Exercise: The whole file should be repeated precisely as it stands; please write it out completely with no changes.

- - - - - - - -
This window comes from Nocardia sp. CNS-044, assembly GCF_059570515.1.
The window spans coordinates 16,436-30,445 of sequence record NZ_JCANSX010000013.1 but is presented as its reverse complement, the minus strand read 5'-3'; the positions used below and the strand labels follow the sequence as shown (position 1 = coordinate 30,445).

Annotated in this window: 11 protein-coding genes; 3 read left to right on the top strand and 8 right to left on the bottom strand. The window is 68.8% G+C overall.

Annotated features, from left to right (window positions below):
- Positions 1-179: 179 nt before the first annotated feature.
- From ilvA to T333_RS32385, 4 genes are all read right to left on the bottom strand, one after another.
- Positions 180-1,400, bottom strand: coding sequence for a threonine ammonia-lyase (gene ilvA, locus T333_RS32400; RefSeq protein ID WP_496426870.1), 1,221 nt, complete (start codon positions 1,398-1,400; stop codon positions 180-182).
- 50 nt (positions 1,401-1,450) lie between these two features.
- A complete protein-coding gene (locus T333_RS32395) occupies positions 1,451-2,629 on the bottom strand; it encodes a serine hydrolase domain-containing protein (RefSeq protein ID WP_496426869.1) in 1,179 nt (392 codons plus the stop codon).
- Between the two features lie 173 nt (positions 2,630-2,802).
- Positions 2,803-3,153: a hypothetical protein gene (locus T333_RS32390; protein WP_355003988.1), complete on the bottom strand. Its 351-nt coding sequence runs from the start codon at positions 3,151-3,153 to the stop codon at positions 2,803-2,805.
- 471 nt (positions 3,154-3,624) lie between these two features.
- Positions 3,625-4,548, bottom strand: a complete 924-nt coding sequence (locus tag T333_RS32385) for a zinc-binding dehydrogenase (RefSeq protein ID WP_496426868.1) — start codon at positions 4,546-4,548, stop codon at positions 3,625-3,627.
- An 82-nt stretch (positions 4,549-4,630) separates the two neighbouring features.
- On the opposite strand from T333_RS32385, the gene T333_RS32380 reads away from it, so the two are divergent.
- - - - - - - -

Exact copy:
This window comes from Nocardia sp. CNS-044, assembly GCF_059570515.1.
The window spans coordinates 16,436-30,445 of sequence record NZ_JCANSX010000013.1 but is presented as its reverse complement, the minus strand read 5'-3'; the positions used below and the strand labels follow the sequence as shown (position 1 = coordinate 30,445).

Annotated in this window: 11 protein-coding genes; 3 read left to right on the top strand and 8 right to left on the bottom strand. The window is 68.8% G+C overall.

Annotated features, from left to right (window positions below):
- Positions 1-179: 179 nt before the first annotated feature.
- From ilvA to T333_RS32385, 4 genes are all read right to left on the bottom strand, one after another.
- Positions 180-1,400, bottom strand: coding sequence for a threonine ammonia-lyase (gene ilvA, locus T333_RS32400; RefSeq protein ID WP_496426870.1), 1,221 nt, complete (start codon positions 1,398-1,400; stop codon positions 180-182).
- 50 nt (positions 1,401-1,450) lie between these two features.
- A complete protein-coding gene (locus T333_RS32395) occupies positions 1,451-2,629 on the bottom strand; it encodes a serine hydrolase domain-containing protein (RefSeq protein ID WP_496426869.1) in 1,179 nt (392 codons plus the stop codon).
- Between the two features lie 173 nt (positions 2,630-2,802).
- Positions 2,803-3,153: a hypothetical protein gene (locus T333_RS32390; protein WP_355003988.1), complete on the bottom strand. Its 351-nt coding sequence runs from the start codon at positions 3,151-3,153 to the stop codon at positions 2,803-2,805.
- 471 nt (positions 3,154-3,624) lie between these two features.
- Positions 3,625-4,548, bottom strand: a complete 924-nt coding sequence (locus tag T333_RS32385) for a zinc-binding dehydrogenase (RefSeq protein ID WP_496426868.1) — start codon at positions 4,546-4,548, stop codon at positions 3,625-3,627.
- An 82-nt stretch (positions 4,549-4,630) separates the two neighbouring features.
- On the opposite strand from T333_RS32385, the gene T333_RS32380 reads away from it, so the two are divergent.